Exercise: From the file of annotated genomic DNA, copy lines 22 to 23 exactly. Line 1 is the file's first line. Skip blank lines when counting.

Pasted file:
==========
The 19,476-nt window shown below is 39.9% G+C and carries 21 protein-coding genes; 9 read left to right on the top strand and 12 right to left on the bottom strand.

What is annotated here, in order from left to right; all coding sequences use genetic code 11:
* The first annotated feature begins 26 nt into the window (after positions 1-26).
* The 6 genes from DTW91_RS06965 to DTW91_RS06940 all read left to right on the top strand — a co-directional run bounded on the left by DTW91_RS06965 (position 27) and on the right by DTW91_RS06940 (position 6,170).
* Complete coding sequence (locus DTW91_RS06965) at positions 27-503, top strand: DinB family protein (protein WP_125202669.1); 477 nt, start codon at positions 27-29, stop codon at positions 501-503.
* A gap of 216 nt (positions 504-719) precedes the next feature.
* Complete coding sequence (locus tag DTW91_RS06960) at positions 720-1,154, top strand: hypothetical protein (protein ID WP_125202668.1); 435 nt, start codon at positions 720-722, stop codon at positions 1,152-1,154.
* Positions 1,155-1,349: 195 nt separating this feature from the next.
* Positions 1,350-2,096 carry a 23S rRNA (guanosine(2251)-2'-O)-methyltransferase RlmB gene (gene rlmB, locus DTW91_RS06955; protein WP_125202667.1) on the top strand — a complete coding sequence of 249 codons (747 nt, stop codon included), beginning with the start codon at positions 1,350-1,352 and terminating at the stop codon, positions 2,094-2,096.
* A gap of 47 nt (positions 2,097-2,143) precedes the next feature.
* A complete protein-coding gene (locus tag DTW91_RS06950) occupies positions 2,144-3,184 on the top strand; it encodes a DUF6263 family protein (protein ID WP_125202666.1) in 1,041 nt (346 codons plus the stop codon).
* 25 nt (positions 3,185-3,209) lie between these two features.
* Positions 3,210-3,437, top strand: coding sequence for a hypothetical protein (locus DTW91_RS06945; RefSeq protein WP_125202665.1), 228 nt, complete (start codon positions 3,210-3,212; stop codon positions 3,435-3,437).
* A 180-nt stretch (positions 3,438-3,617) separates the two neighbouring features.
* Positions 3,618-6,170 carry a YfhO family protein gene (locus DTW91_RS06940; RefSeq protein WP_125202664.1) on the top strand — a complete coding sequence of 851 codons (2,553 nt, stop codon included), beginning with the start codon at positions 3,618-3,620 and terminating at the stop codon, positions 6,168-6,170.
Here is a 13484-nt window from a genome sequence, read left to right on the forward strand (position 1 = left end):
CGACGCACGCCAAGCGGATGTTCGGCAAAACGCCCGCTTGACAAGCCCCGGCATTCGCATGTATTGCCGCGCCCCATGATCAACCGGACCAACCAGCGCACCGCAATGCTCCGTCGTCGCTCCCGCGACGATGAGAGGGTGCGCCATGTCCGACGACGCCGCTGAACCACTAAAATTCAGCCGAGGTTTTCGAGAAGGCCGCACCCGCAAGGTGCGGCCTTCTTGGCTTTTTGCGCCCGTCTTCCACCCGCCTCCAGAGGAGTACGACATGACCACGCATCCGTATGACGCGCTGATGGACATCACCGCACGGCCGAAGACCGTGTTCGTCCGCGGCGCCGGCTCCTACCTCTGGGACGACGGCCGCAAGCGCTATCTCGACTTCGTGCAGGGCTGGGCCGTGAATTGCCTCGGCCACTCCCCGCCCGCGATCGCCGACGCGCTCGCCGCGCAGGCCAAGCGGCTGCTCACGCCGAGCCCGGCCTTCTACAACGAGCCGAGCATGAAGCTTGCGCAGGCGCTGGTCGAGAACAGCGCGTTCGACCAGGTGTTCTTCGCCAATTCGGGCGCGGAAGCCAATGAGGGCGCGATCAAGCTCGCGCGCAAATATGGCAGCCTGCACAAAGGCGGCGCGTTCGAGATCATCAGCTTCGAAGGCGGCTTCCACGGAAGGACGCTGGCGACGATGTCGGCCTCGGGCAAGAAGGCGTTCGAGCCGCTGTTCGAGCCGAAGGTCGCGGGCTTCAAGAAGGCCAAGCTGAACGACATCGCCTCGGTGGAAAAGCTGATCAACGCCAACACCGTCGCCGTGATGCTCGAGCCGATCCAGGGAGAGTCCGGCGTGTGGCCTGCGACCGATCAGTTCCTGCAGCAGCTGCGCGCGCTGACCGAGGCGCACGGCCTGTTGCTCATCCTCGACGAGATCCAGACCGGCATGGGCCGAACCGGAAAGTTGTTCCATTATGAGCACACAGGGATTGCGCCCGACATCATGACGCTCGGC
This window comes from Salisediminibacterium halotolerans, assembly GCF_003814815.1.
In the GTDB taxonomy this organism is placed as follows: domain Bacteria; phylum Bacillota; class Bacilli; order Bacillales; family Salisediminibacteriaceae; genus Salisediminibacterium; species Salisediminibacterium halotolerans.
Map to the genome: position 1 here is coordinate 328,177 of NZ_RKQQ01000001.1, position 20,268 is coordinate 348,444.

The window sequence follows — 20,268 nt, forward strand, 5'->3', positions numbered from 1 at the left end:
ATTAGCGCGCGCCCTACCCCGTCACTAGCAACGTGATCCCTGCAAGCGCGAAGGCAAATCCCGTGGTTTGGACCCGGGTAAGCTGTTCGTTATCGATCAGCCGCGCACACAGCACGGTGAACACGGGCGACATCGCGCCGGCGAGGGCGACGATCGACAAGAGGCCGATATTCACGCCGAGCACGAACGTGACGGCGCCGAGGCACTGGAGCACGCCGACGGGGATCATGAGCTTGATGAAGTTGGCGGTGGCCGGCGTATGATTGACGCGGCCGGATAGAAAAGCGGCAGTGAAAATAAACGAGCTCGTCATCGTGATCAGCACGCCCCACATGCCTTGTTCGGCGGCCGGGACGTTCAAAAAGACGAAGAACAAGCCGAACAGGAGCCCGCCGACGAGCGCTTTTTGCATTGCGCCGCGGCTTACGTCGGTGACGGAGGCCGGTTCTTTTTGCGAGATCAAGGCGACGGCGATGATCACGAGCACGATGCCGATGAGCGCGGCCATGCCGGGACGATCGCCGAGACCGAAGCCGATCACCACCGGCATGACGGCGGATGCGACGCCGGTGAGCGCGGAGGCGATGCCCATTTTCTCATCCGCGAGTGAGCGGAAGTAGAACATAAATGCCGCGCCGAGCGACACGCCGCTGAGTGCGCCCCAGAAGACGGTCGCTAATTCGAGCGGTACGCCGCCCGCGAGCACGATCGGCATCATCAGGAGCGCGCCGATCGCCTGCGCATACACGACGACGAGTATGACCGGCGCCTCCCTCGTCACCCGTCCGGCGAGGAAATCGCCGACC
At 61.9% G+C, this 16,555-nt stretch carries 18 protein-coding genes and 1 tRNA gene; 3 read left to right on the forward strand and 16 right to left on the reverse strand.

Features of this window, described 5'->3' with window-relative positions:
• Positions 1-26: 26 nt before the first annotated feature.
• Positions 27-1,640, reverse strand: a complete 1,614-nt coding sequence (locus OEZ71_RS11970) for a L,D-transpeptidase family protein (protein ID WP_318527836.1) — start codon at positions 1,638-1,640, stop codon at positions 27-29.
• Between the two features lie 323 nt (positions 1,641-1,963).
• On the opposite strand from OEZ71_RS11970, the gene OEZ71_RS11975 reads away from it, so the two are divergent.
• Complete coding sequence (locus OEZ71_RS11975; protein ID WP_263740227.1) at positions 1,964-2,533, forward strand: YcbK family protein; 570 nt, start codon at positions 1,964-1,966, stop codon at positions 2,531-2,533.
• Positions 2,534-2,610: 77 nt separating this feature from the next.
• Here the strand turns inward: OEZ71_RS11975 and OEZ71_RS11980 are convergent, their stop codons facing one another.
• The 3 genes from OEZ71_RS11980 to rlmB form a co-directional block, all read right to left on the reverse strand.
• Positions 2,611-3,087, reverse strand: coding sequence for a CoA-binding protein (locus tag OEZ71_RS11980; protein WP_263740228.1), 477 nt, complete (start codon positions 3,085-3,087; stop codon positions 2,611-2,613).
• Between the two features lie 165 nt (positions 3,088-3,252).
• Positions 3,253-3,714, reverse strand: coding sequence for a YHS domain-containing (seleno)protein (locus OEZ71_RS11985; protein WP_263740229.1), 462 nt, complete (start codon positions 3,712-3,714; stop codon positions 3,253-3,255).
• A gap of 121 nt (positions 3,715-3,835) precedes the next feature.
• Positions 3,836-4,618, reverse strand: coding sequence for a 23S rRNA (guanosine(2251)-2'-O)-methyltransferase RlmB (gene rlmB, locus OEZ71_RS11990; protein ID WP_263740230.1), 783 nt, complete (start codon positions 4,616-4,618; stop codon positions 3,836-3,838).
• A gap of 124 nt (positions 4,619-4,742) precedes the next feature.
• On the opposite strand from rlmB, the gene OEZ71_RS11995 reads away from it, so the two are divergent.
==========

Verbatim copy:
ATTAGCGCGCGCCCTACCCCGTCACTAGCAACGTGATCCCTGCAAGCGCGAAGGCAAATCCCGTGGTTTGGACCCGGGTAAGCTGTTCGTTATCGATCAGCCGCGCACACAGCACGGTGAACACGGGCGACATCGCGCCGGCGAGGGCGACGATCGACAAGAGGCCGATATTCACGCCGAGCACGAACGTGACGGCGCCGAGGCACTGGAGCACGCCGACGGGGATCATGAGCTTGATGAAGTTGGCGGTGGCCGGCGTATGATTGACGCGGCCGGATAGAAAAGCGGCAGTGAAAATAAACGAGCTCGTCATCGTGATCAGCACGCCCCACATGCCTTGTTCGGCGGCCGGGACGTTCAAAAAGACGAAGAACAAGCCGAACAGGAGCCCGCCGACGAGCGCTTTTTGCATTGCGCCGCGGCTTACGTCGGTGACGGAGGCCGGTTCTTTTTGCGAGATCAAGGCGACGGCGATGATCACGAGCACGATGCCGATGAGCGCGGCCATGCCGGGACGATCGCCGAGACCGAAGCCGATCACCACCGGCATGACGGCGGATGCGACGCCGGTGAGCGCGGAGGCGATGCCCATTTTCTCATCCGCGAGTGAGCGGAAGTAGAACATAAATGCCGCGCCGAGCGACACGCCGCTGAGTGCGCCCCAGAAGACGGTCGCTAATTCGAGCGGTACGCCGCCCGCGAGCACGATCGGCATCATCAGGAGCGCGCCGATCGCCTGCGCATACACGACGACGAGTATGACCGGCGCCTCCCTCGTCACCCGTCCGGCGAGGAAATCGCCGACC
At 61.9% G+C, this 16,555-nt stretch carries 18 protein-coding genes and 1 tRNA gene; 3 read left to right on the forward strand and 16 right to left on the reverse strand.